TO THINK CRITICALLY: what would you do?

As a preschool teacher, I try to stay abreast of the issues facing young children today, especially debates around social rights. One of the most intriguing debates to me over the last year or so has been the one around transgendered youth. I think, mostly, it is because I cannot imagine the depth of ethical dilemmas facing the parents of transgendered youth. I was so proud of the Washington Post (not that I am in a position to patronize the Post) for raising awareness by putting this article on the cover of their Sunday paper today. And, while I recognize others will disagree with me, I also feel tremendous respect for the family for making decisions they truly believe will make their child happy, and sharing their story in such a mainstream way to help others in similar positions.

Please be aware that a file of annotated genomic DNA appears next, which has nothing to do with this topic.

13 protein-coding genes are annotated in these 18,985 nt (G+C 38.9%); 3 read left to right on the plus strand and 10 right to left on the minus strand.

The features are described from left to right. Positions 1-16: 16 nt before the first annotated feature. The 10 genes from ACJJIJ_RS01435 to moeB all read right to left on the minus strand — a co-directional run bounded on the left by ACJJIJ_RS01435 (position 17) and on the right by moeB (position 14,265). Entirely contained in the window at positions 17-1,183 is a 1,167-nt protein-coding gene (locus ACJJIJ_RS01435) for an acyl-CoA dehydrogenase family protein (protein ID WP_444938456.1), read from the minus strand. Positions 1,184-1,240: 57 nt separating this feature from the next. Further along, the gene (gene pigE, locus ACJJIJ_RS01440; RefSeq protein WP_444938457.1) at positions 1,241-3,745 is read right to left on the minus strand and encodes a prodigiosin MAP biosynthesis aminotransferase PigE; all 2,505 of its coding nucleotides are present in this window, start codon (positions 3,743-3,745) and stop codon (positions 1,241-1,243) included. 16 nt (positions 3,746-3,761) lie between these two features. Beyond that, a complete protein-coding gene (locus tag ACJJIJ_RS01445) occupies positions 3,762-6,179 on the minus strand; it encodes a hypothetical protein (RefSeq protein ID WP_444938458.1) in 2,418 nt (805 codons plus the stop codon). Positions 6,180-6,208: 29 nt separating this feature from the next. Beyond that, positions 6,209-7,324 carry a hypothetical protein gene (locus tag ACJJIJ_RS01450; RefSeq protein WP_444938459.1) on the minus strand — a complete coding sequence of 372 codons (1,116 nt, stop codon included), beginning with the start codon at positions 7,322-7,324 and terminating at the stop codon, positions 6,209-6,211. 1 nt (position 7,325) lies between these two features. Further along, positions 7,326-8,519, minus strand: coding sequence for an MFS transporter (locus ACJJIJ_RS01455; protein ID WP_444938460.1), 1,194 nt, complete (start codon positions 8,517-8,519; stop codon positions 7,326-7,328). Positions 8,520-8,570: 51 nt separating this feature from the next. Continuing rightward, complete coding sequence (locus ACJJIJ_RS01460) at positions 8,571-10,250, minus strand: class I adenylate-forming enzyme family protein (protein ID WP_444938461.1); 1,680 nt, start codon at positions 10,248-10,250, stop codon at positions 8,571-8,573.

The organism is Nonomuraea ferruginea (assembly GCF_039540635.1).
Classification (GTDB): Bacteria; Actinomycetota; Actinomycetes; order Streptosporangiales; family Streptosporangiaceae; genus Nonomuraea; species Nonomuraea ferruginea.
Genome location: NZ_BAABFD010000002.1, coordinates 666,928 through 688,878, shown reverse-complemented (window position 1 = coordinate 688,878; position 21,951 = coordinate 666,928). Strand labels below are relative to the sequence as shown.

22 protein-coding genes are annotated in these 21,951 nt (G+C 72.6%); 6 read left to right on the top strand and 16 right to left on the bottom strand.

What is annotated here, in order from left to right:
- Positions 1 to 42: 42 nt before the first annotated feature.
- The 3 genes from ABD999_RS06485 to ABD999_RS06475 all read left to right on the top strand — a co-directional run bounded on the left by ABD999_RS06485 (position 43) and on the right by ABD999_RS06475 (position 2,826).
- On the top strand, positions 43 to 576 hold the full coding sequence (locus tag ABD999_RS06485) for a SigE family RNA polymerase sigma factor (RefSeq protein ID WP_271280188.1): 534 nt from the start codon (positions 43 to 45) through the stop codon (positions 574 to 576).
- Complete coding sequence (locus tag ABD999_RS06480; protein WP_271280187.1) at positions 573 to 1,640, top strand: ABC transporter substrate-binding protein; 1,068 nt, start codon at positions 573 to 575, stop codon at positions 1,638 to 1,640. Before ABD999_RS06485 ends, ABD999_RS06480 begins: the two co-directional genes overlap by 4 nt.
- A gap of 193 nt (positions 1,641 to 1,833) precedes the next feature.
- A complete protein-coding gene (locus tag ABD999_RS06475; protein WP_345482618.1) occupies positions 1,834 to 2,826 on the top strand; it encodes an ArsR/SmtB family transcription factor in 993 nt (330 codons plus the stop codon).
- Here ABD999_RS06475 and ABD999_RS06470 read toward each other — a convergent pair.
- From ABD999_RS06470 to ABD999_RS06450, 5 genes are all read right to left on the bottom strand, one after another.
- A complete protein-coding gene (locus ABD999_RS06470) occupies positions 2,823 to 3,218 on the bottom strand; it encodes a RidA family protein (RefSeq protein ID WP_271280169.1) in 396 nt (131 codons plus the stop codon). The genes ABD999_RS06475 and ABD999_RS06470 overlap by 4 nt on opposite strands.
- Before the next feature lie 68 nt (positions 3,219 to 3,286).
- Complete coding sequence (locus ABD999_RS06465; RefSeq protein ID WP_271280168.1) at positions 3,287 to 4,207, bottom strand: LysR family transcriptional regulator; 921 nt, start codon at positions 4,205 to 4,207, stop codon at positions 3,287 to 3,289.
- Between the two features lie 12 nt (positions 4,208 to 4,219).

PS: Did you see this story last year on the Canadian family that chose to raise a genderless baby?

[image via]

surprise hits

As an inner-city preschool teacher, I don’t usually like surprises. Except for when I stumble upon a lovely book I had never heard of in my neighborhood library, and I end up liking it as much as the kids.

Some of my favorites from this year:

For when your amazing teaching assistant (or a friend from your class) has to leave your class mid-year: City Dog, County Frog by Mo Willems (Yes, this should have been obvious. Everything Mo Willems writes is a smash hit!)

For when you (and your kids) just need to smile at the end of a long day/week/month: Spoon or Baby Pea by Amy Krouse Rosenthal

For teaching your kids to stand up for each other (especially against the big 4-year-olds on the playground): One by Kathryn Otoshi

For teaching respect of one another’s backgrounds (especially older students-probably kindergarteners): The Name Jar by Yangsook Choi